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dc.contributor.advisorKawalilak, Colleen
dc.contributor.authorCorcoran, Lynn Ann
dc.date.accessioned2016-03-07T19:01:02Z
dc.date.available2016-03-07T19:01:02Z
dc.date.issued2016
dc.date.submitted2016en
dc.identifier.citationCorcoran, L. A. (2016). He Seemed Like Such a Nice Guy: Young Adults' Understandings of Intimate Partner Violence (Unpublished doctoral thesis). University of Calgary, Calgary, AB. doi:10.11575/PRISM/26353en_US
dc.identifier.urihttp://hdl.handle.net/11023/2858
dc.description.abstractIntimate partner violence is a serious concern with consequences related to physical, social, and emotional health of individuals, families, and society. Despite extensive research and targeted strategies to address this problem, incidents of intimate partner violence occur while local, provincial, and national agencies track this violence over time. Emerging adults are in a life stage where they are forming beliefs about intimate partner relationships. They are engaged in adult learning that occurs incidentally as they navigate experiences in life, work, and love. As such, they are in a position to contribute to an understanding of the range of intimate partner relationships (healthy, unhealthy, and violent) with the possibility of informing strategies aimed at preventing this violence. In light of the magnitude of the concern of intimate partner violence, I conducted a study using hermeneutics as a philosophy and method to explore how emerging adults understand violence in relationships. Data sources included unstructured interviews with 12 individuals aged 18 to 29 years and media reports of a critical incident of intimate partner violence wherein four young people were shot by an ex-boyfriend of one of the young adults before he shot himself. Findings included: the importance of being connected to friends and not isolating oneself; the existence of sexual pressure and issues of ambiguity regarding consent to sexual activity; the challenge of recognizing violence in relationships and the stigma that goes with labelling it as such; the influence of media reports of intimate partner violence, in particular the use of the rhetoric of he seemed like such a nice guy; the powerful impact that texting has in communication between emerging adults in intimate partner relationships and its connection to stalking and jealousy; and the protective effect of loving family and friends on young people as they navigate intimate partner relationships. Implications of this study include the possibility of multiple strategies for prevention of intimate partner violence situated in adult learning. These strategies include utilizing the voices of emerging adults to reflect the challenge of recognizing and naming violence in relationships to make a powerful impact on cognitive and emotional levels.en_US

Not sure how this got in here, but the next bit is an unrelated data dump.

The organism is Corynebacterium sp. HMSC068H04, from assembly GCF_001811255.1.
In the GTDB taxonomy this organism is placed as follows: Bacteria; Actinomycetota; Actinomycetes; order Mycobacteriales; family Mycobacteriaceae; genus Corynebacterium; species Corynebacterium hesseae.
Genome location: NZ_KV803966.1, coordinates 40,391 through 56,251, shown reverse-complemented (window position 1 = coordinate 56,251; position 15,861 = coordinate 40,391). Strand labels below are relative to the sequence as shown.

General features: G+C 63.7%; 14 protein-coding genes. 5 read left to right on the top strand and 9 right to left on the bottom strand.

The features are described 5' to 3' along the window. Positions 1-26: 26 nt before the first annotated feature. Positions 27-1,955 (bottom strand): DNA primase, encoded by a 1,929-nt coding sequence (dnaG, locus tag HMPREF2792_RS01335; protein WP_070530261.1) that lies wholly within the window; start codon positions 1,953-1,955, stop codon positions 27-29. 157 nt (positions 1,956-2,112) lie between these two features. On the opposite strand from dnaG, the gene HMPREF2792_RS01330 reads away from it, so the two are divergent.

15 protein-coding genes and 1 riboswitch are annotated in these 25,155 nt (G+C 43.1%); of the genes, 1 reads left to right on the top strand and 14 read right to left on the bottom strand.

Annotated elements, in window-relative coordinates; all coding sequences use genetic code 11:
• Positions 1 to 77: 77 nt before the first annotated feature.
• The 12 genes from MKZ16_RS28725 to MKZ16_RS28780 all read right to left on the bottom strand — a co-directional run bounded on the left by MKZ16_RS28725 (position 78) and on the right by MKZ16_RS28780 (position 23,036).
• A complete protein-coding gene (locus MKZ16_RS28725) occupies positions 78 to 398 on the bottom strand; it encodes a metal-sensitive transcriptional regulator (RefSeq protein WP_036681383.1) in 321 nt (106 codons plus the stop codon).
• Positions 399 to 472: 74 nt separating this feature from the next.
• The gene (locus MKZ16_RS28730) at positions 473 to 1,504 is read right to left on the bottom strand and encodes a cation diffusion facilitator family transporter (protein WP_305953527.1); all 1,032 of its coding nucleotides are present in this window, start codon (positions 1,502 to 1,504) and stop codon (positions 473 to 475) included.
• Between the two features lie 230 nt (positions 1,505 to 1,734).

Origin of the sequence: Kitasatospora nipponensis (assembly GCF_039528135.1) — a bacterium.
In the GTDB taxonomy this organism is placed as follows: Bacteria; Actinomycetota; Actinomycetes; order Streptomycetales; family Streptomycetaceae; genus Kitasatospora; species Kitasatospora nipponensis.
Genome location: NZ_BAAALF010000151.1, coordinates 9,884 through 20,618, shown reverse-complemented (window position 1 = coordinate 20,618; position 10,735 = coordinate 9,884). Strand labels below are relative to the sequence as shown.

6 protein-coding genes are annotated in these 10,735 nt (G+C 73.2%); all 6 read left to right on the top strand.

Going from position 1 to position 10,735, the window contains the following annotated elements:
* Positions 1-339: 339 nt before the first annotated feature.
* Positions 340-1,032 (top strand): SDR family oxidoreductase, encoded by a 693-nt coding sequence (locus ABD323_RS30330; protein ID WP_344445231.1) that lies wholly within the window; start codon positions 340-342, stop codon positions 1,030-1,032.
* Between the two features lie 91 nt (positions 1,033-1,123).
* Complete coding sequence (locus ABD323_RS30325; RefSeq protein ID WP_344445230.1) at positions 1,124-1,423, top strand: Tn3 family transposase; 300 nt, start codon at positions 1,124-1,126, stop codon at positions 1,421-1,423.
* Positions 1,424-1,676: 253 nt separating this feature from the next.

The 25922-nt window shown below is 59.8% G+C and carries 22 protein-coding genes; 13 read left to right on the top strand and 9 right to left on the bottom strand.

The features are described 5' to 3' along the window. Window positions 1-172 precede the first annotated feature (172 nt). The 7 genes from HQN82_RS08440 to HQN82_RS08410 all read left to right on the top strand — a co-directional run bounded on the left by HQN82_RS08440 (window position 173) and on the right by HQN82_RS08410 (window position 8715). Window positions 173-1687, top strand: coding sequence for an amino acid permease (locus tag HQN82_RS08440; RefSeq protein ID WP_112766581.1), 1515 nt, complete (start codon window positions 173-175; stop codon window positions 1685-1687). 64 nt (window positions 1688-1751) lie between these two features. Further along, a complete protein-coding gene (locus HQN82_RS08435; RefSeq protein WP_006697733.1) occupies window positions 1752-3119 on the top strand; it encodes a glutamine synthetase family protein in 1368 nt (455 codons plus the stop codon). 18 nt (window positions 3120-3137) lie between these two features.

dc.language.isoeng
dc.rightsUniversity of Calgary graduate students retain copyright ownership and moral rights for their thesis. You may use this material in any way that is permitted by the Copyright Act or through licensing that has been assigned to the document. For uses that are not allowable under copyright legislation or licensing, you are required to seek permission.
dc.subjectEducation--Adult and Continuing
dc.titleHe Seemed Like Such a Nice Guy: Young Adults' Understandings of Intimate Partner Violence
dc.typedoctoral thesis
dc.publisher.facultyGraduate Studies
dc.publisher.institutionUniversity of Calgaryen
dc.identifier.doihttp://dx.doi.org/10.11575/PRISM/26353
thesis.degree.nameDoctor of Philosophy
thesis.degree.namePhD
thesis.degree.disciplineEducational Research
thesis.degree.grantorUniversity of Calgary
atmire.migration.oldid4191
dc.contributor.committeememberBohac-Clarke, Veronika
dc.contributor.committeememberMoules, Nancy
dc.contributor.committeememberMcCaffrey, Graham
dc.contributor.committeememberCharles, Grant
dc.publisher.placeCalgaryen


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